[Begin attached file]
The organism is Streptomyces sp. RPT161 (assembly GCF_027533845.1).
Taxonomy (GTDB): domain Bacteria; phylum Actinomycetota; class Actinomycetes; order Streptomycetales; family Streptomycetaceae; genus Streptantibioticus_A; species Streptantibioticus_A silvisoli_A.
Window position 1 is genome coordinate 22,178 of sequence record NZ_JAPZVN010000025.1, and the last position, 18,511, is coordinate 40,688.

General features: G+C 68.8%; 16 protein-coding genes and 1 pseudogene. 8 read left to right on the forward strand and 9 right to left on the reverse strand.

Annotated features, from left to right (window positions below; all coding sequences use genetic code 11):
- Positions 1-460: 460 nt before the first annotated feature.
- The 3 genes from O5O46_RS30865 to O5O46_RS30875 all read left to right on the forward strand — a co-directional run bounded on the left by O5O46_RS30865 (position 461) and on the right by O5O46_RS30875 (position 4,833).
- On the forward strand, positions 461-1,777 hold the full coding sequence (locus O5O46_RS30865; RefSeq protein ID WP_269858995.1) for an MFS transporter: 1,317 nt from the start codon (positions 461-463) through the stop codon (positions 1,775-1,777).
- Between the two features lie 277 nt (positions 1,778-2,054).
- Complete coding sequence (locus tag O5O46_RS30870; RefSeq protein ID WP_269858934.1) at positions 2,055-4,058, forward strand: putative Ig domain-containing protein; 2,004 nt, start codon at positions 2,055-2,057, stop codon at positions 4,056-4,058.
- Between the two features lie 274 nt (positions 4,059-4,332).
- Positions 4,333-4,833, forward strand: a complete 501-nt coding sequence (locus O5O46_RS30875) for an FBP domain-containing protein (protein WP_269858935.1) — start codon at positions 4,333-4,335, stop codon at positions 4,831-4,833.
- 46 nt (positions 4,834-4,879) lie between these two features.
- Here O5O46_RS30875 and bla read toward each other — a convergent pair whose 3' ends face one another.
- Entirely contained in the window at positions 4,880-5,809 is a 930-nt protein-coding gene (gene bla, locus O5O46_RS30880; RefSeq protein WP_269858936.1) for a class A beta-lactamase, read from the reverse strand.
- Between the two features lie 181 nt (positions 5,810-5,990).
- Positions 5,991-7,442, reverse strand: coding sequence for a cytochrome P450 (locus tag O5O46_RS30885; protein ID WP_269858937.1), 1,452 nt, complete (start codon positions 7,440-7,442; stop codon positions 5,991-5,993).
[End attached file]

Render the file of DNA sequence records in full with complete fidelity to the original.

The organism is Streptomyces sp. RPT161 (assembly GCF_027533845.1).
Taxonomy (GTDB): domain Bacteria; phylum Actinomycetota; class Actinomycetes; order Streptomycetales; family Streptomycetaceae; genus Streptantibioticus_A; species Streptantibioticus_A silvisoli_A.
Window position 1 is genome coordinate 22,178 of sequence record NZ_JAPZVN010000025.1, and the last position, 18,511, is coordinate 40,688.

General features: G+C 68.8%; 16 protein-coding genes and 1 pseudogene. 8 read left to right on the forward strand and 9 right to left on the reverse strand.

Annotated features, from left to right (window positions below; all coding sequences use genetic code 11):
- Positions 1-460: 460 nt before the first annotated feature.
- The 3 genes from O5O46_RS30865 to O5O46_RS30875 all read left to right on the forward strand — a co-directional run bounded on the left by O5O46_RS30865 (position 461) and on the right by O5O46_RS30875 (position 4,833).
- On the forward strand, positions 461-1,777 hold the full coding sequence (locus O5O46_RS30865; RefSeq protein ID WP_269858995.1) for an MFS transporter: 1,317 nt from the start codon (positions 461-463) through the stop codon (positions 1,775-1,777).
- Between the two features lie 277 nt (positions 1,778-2,054).
- Complete coding sequence (locus tag O5O46_RS30870; RefSeq protein ID WP_269858934.1) at positions 2,055-4,058, forward strand: putative Ig domain-containing protein; 2,004 nt, start codon at positions 2,055-2,057, stop codon at positions 4,056-4,058.
- Between the two features lie 274 nt (positions 4,059-4,332).
- Positions 4,333-4,833, forward strand: a complete 501-nt coding sequence (locus O5O46_RS30875) for an FBP domain-containing protein (protein WP_269858935.1) — start codon at positions 4,333-4,335, stop codon at positions 4,831-4,833.
- 46 nt (positions 4,834-4,879) lie between these two features.
- Here O5O46_RS30875 and bla read toward each other — a convergent pair whose 3' ends face one another.
- Entirely contained in the window at positions 4,880-5,809 is a 930-nt protein-coding gene (gene bla, locus O5O46_RS30880; RefSeq protein WP_269858936.1) for a class A beta-lactamase, read from the reverse strand.
- Between the two features lie 181 nt (positions 5,810-5,990).
- Positions 5,991-7,442, reverse strand: coding sequence for a cytochrome P450 (locus tag O5O46_RS30885; protein ID WP_269858937.1), 1,452 nt, complete (start codon positions 7,440-7,442; stop codon positions 5,991-5,993).